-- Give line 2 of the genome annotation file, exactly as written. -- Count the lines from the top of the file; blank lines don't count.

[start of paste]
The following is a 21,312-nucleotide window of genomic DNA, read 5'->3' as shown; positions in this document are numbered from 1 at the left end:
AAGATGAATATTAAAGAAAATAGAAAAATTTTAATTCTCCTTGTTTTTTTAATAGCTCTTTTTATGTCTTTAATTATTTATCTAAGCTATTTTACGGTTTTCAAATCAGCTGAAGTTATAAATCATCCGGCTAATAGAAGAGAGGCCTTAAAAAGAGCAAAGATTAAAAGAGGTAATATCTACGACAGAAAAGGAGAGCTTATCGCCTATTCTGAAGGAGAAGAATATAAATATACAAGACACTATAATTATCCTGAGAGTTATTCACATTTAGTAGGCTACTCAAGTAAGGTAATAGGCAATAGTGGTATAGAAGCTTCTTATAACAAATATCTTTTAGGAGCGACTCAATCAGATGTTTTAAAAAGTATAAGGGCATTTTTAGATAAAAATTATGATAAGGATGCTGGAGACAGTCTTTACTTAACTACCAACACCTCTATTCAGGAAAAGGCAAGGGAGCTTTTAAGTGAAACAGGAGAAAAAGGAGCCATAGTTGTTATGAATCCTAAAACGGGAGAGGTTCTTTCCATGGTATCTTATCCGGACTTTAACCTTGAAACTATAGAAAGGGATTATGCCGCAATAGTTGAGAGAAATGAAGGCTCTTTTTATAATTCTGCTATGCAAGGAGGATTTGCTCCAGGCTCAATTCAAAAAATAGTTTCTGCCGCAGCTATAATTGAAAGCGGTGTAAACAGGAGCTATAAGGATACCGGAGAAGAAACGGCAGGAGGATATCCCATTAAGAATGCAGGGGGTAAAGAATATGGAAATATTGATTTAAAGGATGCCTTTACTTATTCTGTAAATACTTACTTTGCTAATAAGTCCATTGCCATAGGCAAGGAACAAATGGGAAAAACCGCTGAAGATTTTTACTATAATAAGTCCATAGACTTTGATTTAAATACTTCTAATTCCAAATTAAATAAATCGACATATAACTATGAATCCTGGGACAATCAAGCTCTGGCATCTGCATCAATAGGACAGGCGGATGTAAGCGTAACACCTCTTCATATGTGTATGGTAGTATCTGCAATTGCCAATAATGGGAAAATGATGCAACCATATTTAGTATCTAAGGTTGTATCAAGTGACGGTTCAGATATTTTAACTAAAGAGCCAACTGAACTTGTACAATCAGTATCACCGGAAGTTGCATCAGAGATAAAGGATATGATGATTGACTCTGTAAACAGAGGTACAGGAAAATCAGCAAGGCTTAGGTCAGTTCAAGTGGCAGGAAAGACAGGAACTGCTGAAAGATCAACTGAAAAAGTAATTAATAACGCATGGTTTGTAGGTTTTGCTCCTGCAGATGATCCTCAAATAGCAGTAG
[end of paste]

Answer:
AAGATGAATATTAAAGAAAATAGAAAAATTTTAATTCTCCTTGTTTTTTTAATAGCTCTTTTTATGTCTTTAATTATTTATCTAAGCTATTTTACGGTTTTCAAATCAGCTGAAGTTATAAATCATCCGGCTAATAGAAGAGAGGCCTTAAAAAGAGCAAAGATTAAAAGAGGTAATATCTACGACAGAAAAGGAGAGCTTATCGCCTATTCTGAAGGAGAAGAATATAAATATACAAGACACTATAATTATCCTGAGAGTTATTCACATTTAGTAGGCTACTCAAGTAAGGTAATAGGCAATAGTGGTATAGAAGCTTCTTATAACAAATATCTTTTAGGAGCGACTCAATCAGATGTTTTAAAAAGTATAAGGGCATTTTTAGATAAAAATTATGATAAGGATGCTGGAGACAGTCTTTACTTAACTACCAACACCTCTATTCAGGAAAAGGCAAGGGAGCTTTTAAGTGAAACAGGAGAAAAAGGAGCCATAGTTGTTATGAATCCTAAAACGGGAGAGGTTCTTTCCATGGTATCTTATCCGGACTTTAACCTTGAAACTATAGAAAGGGATTATGCCGCAATAGTTGAGAGAAATGAAGGCTCTTTTTATAATTCTGCTATGCAAGGAGGATTTGCTCCAGGCTCAATTCAAAAAATAGTTTCTGCCGCAGCTATAATTGAAAGCGGTGTAAACAGGAGCTATAAGGATACCGGAGAAGAAACGGCAGGAGGATATCCCATTAAGAATGCAGGGGGTAAAGAATATGGAAATATTGATTTAAAGGATGCCTTTACTTATTCTGTAAATACTTACTTTGCTAATAAGTCCATTGCCATAGGCAAGGAACAAATGGGAAAAACCGCTGAAGATTTTTACTATAATAAGTCCATAGACTTTGATTTAAATACTTCTAATTCCAAATTAAATAAATCGACATATAACTATGAATCCTGGGACAATCAAGCTCTGGCATCTGCATCAATAGGACAGGCGGATGTAAGCGTAACACCTCTTCATATGTGTATGGTAGTATCTGCAATTGCCAATAATGGGAAAATGATGCAACCATATTTAGTATCTAAGGTTGTATCAAGTGACGGTTCAGATATTTTAACTAAAGAGCCAACTGAACTTGTACAATCAGTATCACCGGAAGTTGCATCAGAGATAAAGGATATGATGATTGACTCTGTAAACAGAGGTACAGGAAAATCAGCAAGGCTTAGGTCAGTTCAAGTGGCAGGAAAGACAGGAACTGCTGAAAGATCAACTGAAAAAGTAATTAATAACGCATGGTTTGTAGGTTTTGCTCCTGCAGATGATCCTCAAATAGCAGTAG